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Thailand: The war you've never heard of

As Thai military arms for battle, a shadowy Islamic separatist network continues its beheading campaign.

BANGKOK — Each week in Thailand’s deep south, new blood is spilled in the name of a forgotten Muslim sultanate.

This guerilla war seems worlds away from Bangkok and Thailand’s neon-soaked coastal playgrounds. But it has ground Thailand’s military to a halt.

The campaign, little known outside the region, is being waged to restore Pattani, a small Islamic kingdom absorbed by Thais in 1908. So entrenched is Thailand’s southern violence that, when decapitated heads tumble across public streets, the killings are reported in passing.

Four such attacks in February nudged the movement toward its 50th recorded beheading. Since 2004 — when the separatist campaign sparked anew — more than 3,300 have died.

Now, as Thailand’s new ruling party plans a hearts-and-minds campaign, the military appears to be digging in.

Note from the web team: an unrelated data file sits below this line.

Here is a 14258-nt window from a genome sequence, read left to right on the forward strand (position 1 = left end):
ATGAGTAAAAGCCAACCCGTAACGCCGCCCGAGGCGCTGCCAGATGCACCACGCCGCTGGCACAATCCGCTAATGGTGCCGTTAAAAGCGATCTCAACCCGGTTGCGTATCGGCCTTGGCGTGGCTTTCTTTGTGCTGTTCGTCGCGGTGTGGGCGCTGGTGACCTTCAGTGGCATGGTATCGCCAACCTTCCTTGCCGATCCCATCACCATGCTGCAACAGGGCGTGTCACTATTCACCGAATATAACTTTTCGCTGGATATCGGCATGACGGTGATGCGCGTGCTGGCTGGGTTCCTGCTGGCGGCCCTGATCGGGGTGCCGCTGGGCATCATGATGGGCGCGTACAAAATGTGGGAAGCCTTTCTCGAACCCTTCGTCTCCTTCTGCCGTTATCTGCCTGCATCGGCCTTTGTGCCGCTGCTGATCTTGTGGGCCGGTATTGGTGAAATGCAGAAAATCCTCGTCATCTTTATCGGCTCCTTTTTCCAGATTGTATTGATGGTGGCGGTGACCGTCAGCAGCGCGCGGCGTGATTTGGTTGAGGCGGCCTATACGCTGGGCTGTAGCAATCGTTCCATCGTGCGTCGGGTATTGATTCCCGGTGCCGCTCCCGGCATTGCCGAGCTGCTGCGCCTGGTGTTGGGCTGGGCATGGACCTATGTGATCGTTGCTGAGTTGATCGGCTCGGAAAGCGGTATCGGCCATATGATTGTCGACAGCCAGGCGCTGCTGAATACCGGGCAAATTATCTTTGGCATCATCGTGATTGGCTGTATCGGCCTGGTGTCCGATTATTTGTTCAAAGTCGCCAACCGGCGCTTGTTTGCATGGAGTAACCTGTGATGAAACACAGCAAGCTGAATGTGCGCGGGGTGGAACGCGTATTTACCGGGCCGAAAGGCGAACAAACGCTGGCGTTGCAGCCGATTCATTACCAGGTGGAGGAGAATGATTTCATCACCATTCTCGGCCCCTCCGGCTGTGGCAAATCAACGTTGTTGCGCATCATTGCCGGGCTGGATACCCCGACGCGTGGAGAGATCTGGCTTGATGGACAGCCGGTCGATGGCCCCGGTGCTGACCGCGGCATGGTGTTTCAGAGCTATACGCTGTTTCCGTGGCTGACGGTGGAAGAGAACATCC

With southern violence in mind, the Royal Thai Armed Forces is quietly amassing equipment and gear: Russian attack choppers, sleek Israeli assault rifles, armored Ukrainian and South African personnel carriers, and more.

Amidst one of Thailand’s worst-ever economic slumps, the military has set aside $214.6 million for the insurgency this year. It will also maintain a $557.9 million, six-year budget to set up a special infantry division devoted entirely to southern unrest.

The new arms deals signal only a slight step in the right direction, said Zachary Abuza, professor at Boston’s Simmons College and expert on Thailand’s southern violence.

What the soldiers really need, he said, is more training and more guts.

“They need troops willing to take the chase to the insurgents,” said Abuza, who characterized the Thai army’s strategy as a “passive defense.”

“You need rolling checkpoints penetrating the interior. For a while, they’ve had a fair number of troops down there, but you never see them. They never leave the barracks.”

“The ability to infiltrate the interior, where the insurgents hang out, is nil,” he said.

Anonymity defines the separatists, who remain mostly unknown to military leaders. Men sometimes emerge from rubber tree plantations, halt passing motorists, kill them and disappear. Or they ignite remote bombs, wait for police or soldiers to respond and set off secondary bombs hidden nearby.